Computer monitors and TV screens are banned from Massachusetts waste disposal facilities.

Why did the Massachusetts Department of Environmental Protection (MassDEP) take this step?
Is there a market for old televisions and monitors?
Is CRT recycling expensive?
How can I recycle an old CRT?

 

Why did the Massachusetts Department of Environmental Protection (MassDEP) take this step?

CRTs and other obsolete electronics account for a significant and rapidly increasing share of the solid waste generated in Massachusetts. The volume of this waste is an estimated 300,000 tons per year and rising due to the emergence of flat panel screens, high definition television (HDTV) and other video technologies.

Cathode ray tubes (CRTs) from television and computer monitors have been prohibited from all Massachusetts solid waste disposal facilities since April 2000. As with the disposal bans for other bulky items (e.g. white goods, tires, auto batteries), the operators of landfills, combustion facilities and transfer stations need to check every incoming load of solid waste to identify and remove banned materials.

Among its reasons for banning CRTs from the state's solid waste management facilities, MassDEP noted:

  • Continued disposal in landfills of bulky electronic components would unnecessarily accelerate the pace at which the state's few remaining landfills reached their capacity.
  • Combustion of these items would carry a potential public health risk. CRTs contain lead, which can contaminate incinerator ash and prevent its beneficial reuse in asphalt and other products.
  • Promoting the recycling and reuse of lead, leaded glass contained from CRTs, and precious metals from printed circuit boards and power supplies benefits both the environment and the economy.
  • Recycling precious metals from electronics reduces the need for strip mining and acid mining.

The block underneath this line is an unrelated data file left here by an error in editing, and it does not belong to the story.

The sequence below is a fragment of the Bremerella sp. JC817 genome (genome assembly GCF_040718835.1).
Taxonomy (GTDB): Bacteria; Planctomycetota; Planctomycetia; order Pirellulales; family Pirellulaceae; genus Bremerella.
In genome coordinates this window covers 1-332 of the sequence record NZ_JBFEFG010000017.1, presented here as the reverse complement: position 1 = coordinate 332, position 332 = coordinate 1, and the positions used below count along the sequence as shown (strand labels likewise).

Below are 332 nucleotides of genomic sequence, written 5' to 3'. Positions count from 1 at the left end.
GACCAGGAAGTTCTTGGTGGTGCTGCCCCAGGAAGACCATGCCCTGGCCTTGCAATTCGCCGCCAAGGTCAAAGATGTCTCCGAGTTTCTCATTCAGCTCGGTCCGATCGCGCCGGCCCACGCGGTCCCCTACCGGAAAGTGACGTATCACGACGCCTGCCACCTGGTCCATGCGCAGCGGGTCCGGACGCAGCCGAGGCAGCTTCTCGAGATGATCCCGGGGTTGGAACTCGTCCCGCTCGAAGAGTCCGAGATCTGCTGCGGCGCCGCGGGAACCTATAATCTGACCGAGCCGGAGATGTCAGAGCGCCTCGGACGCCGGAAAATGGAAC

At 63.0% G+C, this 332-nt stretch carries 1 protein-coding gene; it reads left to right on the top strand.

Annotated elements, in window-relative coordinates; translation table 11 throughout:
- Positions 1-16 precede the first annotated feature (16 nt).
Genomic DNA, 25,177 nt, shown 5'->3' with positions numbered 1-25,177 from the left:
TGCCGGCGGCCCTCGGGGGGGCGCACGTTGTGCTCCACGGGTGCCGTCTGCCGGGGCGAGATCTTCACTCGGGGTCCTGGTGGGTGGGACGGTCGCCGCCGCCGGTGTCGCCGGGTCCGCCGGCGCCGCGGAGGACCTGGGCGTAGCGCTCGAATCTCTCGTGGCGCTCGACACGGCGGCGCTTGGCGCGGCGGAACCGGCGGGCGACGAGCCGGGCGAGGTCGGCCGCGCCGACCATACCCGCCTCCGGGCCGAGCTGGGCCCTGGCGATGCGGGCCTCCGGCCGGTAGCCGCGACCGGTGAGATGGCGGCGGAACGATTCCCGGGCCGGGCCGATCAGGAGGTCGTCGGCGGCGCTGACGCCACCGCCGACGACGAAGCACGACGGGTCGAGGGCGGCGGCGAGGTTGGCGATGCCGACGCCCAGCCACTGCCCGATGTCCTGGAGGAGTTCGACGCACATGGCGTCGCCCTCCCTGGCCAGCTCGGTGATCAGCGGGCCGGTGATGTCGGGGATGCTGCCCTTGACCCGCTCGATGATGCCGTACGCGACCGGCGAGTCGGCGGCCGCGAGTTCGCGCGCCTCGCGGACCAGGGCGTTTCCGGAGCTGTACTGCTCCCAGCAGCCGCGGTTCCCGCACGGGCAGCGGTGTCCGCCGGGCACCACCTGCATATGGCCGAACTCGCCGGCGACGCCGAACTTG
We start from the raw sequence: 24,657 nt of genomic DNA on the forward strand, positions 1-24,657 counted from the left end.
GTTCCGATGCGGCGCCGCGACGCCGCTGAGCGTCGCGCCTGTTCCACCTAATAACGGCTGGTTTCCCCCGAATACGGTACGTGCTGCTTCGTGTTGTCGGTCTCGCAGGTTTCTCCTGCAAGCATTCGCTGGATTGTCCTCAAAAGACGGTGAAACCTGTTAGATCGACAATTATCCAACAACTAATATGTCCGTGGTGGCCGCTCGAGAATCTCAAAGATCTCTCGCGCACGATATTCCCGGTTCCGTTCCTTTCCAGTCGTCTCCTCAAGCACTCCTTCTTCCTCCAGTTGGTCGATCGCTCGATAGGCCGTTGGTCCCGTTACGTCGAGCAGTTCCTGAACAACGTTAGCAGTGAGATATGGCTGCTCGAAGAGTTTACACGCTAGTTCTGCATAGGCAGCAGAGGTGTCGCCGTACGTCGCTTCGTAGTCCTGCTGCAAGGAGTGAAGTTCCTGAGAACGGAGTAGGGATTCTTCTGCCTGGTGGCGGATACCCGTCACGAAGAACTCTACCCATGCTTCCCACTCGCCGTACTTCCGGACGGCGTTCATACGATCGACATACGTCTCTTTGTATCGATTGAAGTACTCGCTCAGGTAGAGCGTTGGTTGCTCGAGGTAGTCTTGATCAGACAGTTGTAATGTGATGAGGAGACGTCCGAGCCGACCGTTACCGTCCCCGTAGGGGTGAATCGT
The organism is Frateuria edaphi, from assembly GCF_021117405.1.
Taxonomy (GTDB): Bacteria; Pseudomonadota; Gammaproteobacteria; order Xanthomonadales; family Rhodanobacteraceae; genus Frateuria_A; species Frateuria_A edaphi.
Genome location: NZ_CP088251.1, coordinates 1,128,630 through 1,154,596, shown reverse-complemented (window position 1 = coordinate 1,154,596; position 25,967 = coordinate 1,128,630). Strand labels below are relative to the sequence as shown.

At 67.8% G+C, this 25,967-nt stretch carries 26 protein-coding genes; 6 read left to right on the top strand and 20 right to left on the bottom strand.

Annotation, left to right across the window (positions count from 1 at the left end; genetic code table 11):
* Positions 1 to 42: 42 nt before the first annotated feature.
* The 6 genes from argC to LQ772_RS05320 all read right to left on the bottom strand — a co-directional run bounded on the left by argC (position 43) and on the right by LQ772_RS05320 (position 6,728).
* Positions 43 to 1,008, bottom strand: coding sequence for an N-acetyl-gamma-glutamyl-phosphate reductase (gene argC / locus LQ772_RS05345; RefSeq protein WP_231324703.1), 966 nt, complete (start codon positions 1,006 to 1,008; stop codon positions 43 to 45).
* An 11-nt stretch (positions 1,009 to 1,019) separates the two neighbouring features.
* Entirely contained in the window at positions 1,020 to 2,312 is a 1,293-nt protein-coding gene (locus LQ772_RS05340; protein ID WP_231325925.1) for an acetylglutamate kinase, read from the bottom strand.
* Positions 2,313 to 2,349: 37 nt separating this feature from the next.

Is there a market for old televisions and monitors?

For or a waste ban to be effective, there need to be markets for the recycled materials and an infrastructure for processing them. A number of Massachusetts electronics recycling companies were adequately serving the state's commercial generators of CRT waste even before the disposal ban was implemented. Today, with the ban ensuring a consistent supply of material and MassDEP having provided strategic targeted startup grants and loans to electronics recyclers, Massachusetts has a fully developed infrastructure for processing residential CRTs. There are still resale markets for old CRTs in Africa, Asia, Latin America and the Middle East, where their low cost makes them attractive. Those that cannot be sold are dismantled and processed for the scrap value of their glass, metal, precious metal and plastic components.

Is CRT recycling expensive?

Initially, CRT recycling was very expensive for municipalities, but costs fell dramatically as demand for old units rose. A previous MassDEP grant program also provided funding to help more than 200 towns and cities establish CRT collection programs. Today, most residentially generated CRTs are collected at municipal transfer stations or special collection events. In larger cities, CRTs are collected curbside. Many manufacturers and retailers have introduced CRT take-back and recycling programs, and a number of charities also accept donations of unwanted CRTs. 

How can I recycle an old CRT?

Most Massachusetts municipalities, as well as many electronics manufacturers and retailers, accept used CRTs for recycling. Some charge a nominal fee. To learn more, see: Recycling in My Community and Electronics Recycling .